For many readers, A.J. Liebling's The Sweet Science remains the standard by which all boxing writing is measured. Liebling's graceful, literate essays—written for The New Yorker in the early '50s—raised fight writing above the sentimentality and purple prose of the sports pages. Now, 34 years after the publication of The Sweet Science, fans of both boxing and Liebling can enjoy a long overdue rematch, thanks to North Point Press's recent release of A Neutral Corner.
The book, the first new title in North Point's multivolume Liebling series, contains 15 previously uncollected boxing essays dating from 1952 through 1963. Included are reports, in the celebrated Liebling style—leisurely, discursive, scrupulously observant—on the heavyweight championship bouts between Floyd Patterson and Ingemar Johansson, as well as the subsequent destruction of Patterson by Sonny Liston. In other essays, Liebling visits old friends such as Archie Moore, the "seasoned artist"; trainer Whitey Bimstein, whom Liebling calls "my explainer"; and Pierce Egan, author of the 19th-century classic Boxiana and a writer Liebling termed the Thucydides of the prize ring. Reading A Neutral Corner is like discovering a cache of forgotten films of a past champion in his prime. Here are all the old moves; here is the crisp knockout punch.
Liebling, best remembered beyond the ring for his acerbic "Wayward Press" columns in The New Yorker and for his 1961 biography of politician Earl Long, The Earl of Louisiana, was a journalist of impressive scope. Born in New York City in 1904, he was thrown out of Dartmouth for cutting chapel, spent time at Columbia's journalism school and worked for several papers, including The New York Times, before settling in at The New Yorker in 1935. There, at that most genteel of periodicals, Liebling wrote about what editor Harold Ross referred to as "low-life." His beat included popular entertainers, Broadway sharpies and, of course, prizefighters.
In 1939, Liebling left his beloved New York City to serve as a war correspondent for The New Yorker, reporting on events in France, Britain and North Africa. When he came back, in 1945, he turned his attention to criticizing the press. It wasn't until 1951 that Liebling resumed writing about boxing, "the way," as he put it, "you take a notion you would like to see an old sweetheart." For the next 12 years, until his death in 1963, he proved to be an affectionate and attentive consort.
Liebling had little use for what he termed the "raw-nature, or blinded-with-blood-he-swung-again school of fightwriting." He was interested instead in letting the reader see as clearly as possible the people and action in the ring. Writing of the Moore-Giulio Rinaldi bout of '61, Liebling paints this picture of Moore: "Swaying and crouching, he had been working a fraction closer to Rinaldi's body in each round, and now he fought from well within arm's reach, just occasionally jabbing a straight left into Rinaldi's face or whacking a right into his body, and then catching the counter, if any, on elbow or wrist as he swayed away. At this point, he was like a mechanic working under a car—a tap here, a yank there."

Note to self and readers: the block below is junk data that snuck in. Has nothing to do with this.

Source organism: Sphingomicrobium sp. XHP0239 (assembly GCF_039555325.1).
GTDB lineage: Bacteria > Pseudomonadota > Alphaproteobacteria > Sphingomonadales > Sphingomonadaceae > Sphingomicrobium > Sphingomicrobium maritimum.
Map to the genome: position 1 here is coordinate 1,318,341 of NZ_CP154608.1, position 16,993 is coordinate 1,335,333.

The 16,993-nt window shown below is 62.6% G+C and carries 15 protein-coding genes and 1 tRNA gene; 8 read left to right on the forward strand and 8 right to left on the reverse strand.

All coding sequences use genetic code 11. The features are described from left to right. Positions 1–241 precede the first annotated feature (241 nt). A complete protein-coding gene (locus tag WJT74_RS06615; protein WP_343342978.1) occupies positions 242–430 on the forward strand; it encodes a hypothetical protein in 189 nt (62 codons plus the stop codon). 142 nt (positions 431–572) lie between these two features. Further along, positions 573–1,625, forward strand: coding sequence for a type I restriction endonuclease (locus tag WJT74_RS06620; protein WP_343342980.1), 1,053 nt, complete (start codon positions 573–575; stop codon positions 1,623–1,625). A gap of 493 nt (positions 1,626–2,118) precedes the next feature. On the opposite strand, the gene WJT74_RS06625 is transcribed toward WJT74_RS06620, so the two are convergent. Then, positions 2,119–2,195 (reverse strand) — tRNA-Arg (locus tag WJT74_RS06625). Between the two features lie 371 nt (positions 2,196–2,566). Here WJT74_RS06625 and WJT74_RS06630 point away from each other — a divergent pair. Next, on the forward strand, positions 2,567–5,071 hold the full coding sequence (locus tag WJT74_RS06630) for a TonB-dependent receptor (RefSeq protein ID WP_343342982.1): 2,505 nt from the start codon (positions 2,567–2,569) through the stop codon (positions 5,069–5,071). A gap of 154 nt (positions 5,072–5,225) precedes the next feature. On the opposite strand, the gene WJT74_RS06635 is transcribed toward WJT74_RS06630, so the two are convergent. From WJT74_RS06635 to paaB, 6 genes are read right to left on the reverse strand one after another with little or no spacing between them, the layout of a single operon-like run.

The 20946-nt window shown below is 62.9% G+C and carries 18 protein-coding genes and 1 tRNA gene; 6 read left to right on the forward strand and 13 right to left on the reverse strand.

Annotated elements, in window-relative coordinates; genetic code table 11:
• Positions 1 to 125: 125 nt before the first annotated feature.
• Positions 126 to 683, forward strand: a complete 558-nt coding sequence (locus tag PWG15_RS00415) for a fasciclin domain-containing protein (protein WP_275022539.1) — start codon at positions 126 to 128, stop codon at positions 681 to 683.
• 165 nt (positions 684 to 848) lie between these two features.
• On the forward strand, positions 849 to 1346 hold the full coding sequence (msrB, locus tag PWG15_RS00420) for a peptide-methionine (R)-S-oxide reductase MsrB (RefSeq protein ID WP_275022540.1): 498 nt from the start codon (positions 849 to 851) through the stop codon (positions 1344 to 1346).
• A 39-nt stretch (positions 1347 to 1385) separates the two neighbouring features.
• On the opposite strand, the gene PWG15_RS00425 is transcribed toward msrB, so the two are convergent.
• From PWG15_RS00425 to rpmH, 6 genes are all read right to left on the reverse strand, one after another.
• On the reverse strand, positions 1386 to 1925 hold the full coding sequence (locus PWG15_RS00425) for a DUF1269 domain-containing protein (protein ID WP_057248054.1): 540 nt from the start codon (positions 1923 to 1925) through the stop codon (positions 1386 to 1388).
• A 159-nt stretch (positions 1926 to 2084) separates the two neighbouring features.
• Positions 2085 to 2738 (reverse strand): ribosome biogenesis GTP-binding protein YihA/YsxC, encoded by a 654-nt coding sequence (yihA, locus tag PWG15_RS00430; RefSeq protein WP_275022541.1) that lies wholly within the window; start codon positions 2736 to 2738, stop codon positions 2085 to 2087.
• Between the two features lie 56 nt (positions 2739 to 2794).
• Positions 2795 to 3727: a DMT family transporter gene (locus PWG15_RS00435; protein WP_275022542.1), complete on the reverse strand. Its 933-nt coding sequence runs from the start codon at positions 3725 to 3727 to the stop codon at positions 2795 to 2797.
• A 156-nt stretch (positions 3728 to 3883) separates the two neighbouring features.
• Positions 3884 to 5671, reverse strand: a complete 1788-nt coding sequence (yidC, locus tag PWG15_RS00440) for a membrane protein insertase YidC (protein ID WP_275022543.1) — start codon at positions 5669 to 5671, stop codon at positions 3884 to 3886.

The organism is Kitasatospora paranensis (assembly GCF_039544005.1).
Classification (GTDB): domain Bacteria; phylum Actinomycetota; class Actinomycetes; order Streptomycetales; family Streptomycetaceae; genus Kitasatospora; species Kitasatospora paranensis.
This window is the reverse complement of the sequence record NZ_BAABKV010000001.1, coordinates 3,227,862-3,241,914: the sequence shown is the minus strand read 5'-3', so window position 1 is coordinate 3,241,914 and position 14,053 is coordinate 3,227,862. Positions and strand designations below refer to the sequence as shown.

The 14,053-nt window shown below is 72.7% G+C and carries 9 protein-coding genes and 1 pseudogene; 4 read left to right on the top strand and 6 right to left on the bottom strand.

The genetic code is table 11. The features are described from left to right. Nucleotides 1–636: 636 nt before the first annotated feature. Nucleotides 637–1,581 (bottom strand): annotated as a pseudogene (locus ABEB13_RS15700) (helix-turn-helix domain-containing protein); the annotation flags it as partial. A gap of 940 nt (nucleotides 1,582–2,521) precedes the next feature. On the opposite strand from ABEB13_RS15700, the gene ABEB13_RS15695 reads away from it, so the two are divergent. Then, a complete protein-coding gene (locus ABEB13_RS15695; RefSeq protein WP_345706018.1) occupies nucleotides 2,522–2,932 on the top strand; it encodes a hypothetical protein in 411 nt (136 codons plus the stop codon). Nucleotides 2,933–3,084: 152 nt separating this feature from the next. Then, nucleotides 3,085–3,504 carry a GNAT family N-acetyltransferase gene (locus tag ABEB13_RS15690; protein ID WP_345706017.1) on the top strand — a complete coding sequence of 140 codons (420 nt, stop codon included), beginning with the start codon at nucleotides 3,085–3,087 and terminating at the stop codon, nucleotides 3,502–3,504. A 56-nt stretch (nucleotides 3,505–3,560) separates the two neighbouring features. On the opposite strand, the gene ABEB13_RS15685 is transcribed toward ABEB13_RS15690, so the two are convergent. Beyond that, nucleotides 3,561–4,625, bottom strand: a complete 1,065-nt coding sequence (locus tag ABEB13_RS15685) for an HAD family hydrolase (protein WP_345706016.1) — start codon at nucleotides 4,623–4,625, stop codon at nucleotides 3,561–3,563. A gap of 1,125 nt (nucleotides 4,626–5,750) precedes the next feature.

And in "An Artist Seeks Himself," Liebling describes Patterson, then heavyweight champion, as he methodically dismantled hapless British challenger Brian London, concentrating with "the air of a surgeon who has paid for a cadaver and is determined to get his money's worth dissecting it."
Though Liebling's accounts of events in the ring remain, as John Lardner phrased it in his review of The Sweet Science, "intrinsically timeless, today reader can't help but feel the pull of the past. A Neutral Corner depicts a world long gone. We read of traffic jams outside the Polo Grounds on the evening of the second Patterson-Johansson match, of visits to small, still-thriving fight clubs and to sleepy training camps in the Catskills. How unrecognizable to Liebling would be today's fight scene, with its rings set up in casino ballrooms and its pay-per-view hype. One can't help wondering what Liebling would have had to say about it all.
Fight fans, Liebling was fond of pointing out, invariably insist that things were better in the old days. When it comes to fight writing, at least, A Neutral Corner proves them right.
Liebling wrote pungently about politicians and the press as well as boxers.